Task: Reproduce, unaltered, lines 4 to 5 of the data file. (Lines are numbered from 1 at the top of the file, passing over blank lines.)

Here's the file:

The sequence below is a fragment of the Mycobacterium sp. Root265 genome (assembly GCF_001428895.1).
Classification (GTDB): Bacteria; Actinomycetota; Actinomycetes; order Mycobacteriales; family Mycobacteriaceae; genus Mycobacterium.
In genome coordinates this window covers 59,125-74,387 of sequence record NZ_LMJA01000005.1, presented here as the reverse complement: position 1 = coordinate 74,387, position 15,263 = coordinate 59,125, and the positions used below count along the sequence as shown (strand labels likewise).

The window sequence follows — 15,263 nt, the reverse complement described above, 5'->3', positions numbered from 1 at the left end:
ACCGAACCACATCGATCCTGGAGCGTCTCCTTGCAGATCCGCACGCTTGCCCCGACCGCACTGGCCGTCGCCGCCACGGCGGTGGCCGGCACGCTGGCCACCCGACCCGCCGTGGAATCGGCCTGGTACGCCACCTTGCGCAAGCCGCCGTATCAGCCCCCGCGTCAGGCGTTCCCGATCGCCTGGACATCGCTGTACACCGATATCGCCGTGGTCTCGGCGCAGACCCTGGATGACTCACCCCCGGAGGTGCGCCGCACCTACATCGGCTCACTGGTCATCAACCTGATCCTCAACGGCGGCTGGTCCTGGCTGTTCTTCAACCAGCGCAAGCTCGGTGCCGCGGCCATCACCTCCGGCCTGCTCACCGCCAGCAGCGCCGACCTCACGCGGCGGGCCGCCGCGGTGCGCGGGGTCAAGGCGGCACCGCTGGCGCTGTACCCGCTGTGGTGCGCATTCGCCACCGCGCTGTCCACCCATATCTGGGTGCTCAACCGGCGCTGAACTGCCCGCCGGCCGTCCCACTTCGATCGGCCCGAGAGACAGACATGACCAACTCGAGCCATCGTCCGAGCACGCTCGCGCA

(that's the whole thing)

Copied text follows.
The window sequence follows — 15,263 nt, the reverse complement described above, 5'->3', positions numbered from 1 at the left end:
ACCGAACCACATCGATCCTGGAGCGTCTCCTTGCAGATCCGCACGCTTGCCCCGACCGCACTGGCCGTCGCCGCCACGGCGGTGGCCGGCACGCTGGCCACCCGACCCGCCGTGGAATCGGCCTGGTACGCCACCTTGCGCAAGCCGCCGTATCAGCCCCCGCGTCAGGCGTTCCCGATCGCCTGGACATCGCTGTACACCGATATCGCCGTGGTCTCGGCGCAGACCCTGGATGACTCACCCCCGGAGGTGCGCCGCACCTACATCGGCTCACTGGTCATCAACCTGATCCTCAACGGCGGCTGGTCCTGGCTGTTCTTCAACCAGCGCAAGCTCGGTGCCGCGGCCATCACCTCCGGCCTGCTCACCGCCAGCAGCGCCGACCTCACGCGGCGGGCCGCCGCGGTGCGCGGGGTCAAGGCGGCACCGCTGGCGCTGTACCCGCTGTGGTGCGCATTCGCCACCGCGCTGTCCACCCATATCTGGGTGCTCAACCGGCGCTGAACTGCCCGCCGGCCGTCCCACTTCGATCGGCCCGAGAGACAGACATGACCAACTCGAGCCATCGTCCGAGCACGCTCGCGCA